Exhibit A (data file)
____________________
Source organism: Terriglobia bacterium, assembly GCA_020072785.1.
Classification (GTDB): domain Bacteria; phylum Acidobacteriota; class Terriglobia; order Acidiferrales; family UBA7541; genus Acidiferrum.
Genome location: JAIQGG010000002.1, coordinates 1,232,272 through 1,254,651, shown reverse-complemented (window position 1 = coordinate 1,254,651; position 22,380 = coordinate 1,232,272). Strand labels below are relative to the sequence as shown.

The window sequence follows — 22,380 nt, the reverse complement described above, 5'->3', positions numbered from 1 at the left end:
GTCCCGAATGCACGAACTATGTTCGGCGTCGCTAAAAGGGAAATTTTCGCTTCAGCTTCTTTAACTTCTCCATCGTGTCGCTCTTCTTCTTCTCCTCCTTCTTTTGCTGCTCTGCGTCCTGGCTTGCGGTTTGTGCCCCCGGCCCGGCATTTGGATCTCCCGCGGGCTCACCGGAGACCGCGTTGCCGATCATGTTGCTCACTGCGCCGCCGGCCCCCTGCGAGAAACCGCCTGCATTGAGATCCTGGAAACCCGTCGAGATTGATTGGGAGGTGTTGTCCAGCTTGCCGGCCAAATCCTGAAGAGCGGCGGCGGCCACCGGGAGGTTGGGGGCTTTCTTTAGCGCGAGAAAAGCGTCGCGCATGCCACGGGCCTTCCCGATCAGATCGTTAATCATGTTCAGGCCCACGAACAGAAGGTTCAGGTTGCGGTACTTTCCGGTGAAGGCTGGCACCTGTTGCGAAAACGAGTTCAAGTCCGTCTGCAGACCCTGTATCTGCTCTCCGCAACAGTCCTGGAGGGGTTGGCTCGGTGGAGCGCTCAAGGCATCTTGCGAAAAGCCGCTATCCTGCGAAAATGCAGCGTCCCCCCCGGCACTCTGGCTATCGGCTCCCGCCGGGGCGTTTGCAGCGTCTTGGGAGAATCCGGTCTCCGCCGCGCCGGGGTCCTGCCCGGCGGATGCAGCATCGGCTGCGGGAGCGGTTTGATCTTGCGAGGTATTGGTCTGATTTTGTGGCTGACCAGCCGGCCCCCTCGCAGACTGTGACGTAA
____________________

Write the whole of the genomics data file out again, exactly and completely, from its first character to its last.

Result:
Source organism: Terriglobia bacterium, assembly GCA_020072785.1.
Classification (GTDB): domain Bacteria; phylum Acidobacteriota; class Terriglobia; order Acidiferrales; family UBA7541; genus Acidiferrum.
Genome location: JAIQGG010000002.1, coordinates 1,232,272 through 1,254,651, shown reverse-complemented (window position 1 = coordinate 1,254,651; position 22,380 = coordinate 1,232,272). Strand labels below are relative to the sequence as shown.

The window sequence follows — 22,380 nt, the reverse complement described above, 5'->3', positions numbered from 1 at the left end:
GTCCCGAATGCACGAACTATGTTCGGCGTCGCTAAAAGGGAAATTTTCGCTTCAGCTTCTTTAACTTCTCCATCGTGTCGCTCTTCTTCTTCTCCTCCTTCTTTTGCTGCTCTGCGTCCTGGCTTGCGGTTTGTGCCCCCGGCCCGGCATTTGGATCTCCCGCGGGCTCACCGGAGACCGCGTTGCCGATCATGTTGCTCACTGCGCCGCCGGCCCCCTGCGAGAAACCGCCTGCATTGAGATCCTGGAAACCCGTCGAGATTGATTGGGAGGTGTTGTCCAGCTTGCCGGCCAAATCCTGAAGAGCGGCGGCGGCCACCGGGAGGTTGGGGGCTTTCTTTAGCGCGAGAAAAGCGTCGCGCATGCCACGGGCCTTCCCGATCAGATCGTTAATCATGTTCAGGCCCACGAACAGAAGGTTCAGGTTGCGGTACTTTCCGGTGAAGGCTGGCACCTGTTGCGAAAACGAGTTCAAGTCCGTCTGCAGACCCTGTATCTGCTCTCCGCAACAGTCCTGGAGGGGTTGGCTCGGTGGAGCGCTCAAGGCATCTTGCGAAAAGCCGCTATCCTGCGAAAATGCAGCGTCCCCCCCGGCACTCTGGCTATCGGCTCCCGCCGGGGCGTTTGCAGCGTCTTGGGAGAATCCGGTCTCCGCCGCGCCGGGGTCCTGCCCGGCGGATGCAGCATCGGCTGCGGGAGCGGTTTGATCTTGCGAGGTATTGGTCTGATTTTGTGGCTGACCAGCCGGCCCCCTCGCAGACTGTGACGTAA